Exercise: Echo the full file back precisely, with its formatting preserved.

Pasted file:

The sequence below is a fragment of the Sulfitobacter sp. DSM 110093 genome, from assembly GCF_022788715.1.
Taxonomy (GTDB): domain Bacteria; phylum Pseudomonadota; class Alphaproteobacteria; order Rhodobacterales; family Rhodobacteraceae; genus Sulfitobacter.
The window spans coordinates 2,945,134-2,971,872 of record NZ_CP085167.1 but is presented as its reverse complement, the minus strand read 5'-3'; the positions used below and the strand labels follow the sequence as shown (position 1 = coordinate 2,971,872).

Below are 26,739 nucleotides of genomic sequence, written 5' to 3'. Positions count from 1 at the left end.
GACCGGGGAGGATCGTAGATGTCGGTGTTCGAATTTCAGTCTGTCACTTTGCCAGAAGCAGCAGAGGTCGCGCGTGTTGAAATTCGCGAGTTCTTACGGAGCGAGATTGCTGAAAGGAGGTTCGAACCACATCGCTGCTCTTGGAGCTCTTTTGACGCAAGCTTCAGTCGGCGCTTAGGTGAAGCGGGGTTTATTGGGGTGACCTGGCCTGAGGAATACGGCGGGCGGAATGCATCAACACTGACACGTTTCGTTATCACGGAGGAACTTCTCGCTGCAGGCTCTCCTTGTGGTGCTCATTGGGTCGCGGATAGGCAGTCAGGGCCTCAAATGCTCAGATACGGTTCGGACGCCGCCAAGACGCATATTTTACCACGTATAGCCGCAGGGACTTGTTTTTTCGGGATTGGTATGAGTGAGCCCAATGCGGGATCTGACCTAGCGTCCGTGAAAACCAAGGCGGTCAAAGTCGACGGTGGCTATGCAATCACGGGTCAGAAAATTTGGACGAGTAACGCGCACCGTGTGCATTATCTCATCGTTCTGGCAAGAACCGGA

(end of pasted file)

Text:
The sequence below is a fragment of the Sulfitobacter sp. DSM 110093 genome, from assembly GCF_022788715.1.
Taxonomy (GTDB): domain Bacteria; phylum Pseudomonadota; class Alphaproteobacteria; order Rhodobacterales; family Rhodobacteraceae; genus Sulfitobacter.
The window spans coordinates 2,945,134-2,971,872 of record NZ_CP085167.1 but is presented as its reverse complement, the minus strand read 5'-3'; the positions used below and the strand labels follow the sequence as shown (position 1 = coordinate 2,971,872).

Below are 26,739 nucleotides of genomic sequence, written 5' to 3'. Positions count from 1 at the left end.
GACCGGGGAGGATCGTAGATGTCGGTGTTCGAATTTCAGTCTGTCACTTTGCCAGAAGCAGCAGAGGTCGCGCGTGTTGAAATTCGCGAGTTCTTACGGAGCGAGATTGCTGAAAGGAGGTTCGAACCACATCGCTGCTCTTGGAGCTCTTTTGACGCAAGCTTCAGTCGGCGCTTAGGTGAAGCGGGGTTTATTGGGGTGACCTGGCCTGAGGAATACGGCGGGCGGAATGCATCAACACTGACACGTTTCGTTATCACGGAGGAACTTCTCGCTGCAGGCTCTCCTTGTGGTGCTCATTGGGTCGCGGATAGGCAGTCAGGGCCTCAAATGCTCAGATACGGTTCGGACGCCGCCAAGACGCATATTTTACCACGTATAGCCGCAGGGACTTGTTTTTTCGGGATTGGTATGAGTGAGCCCAATGCGGGATCTGACCTAGCGTCCGTGAAAACCAAGGCGGTCAAAGTCGACGGTGGCTATGCAATCACGGGTCAGAAAATTTGGACGAGTAACGCGCACCGTGTGCATTATCTCATCGTTCTGGCAAGAACCGGA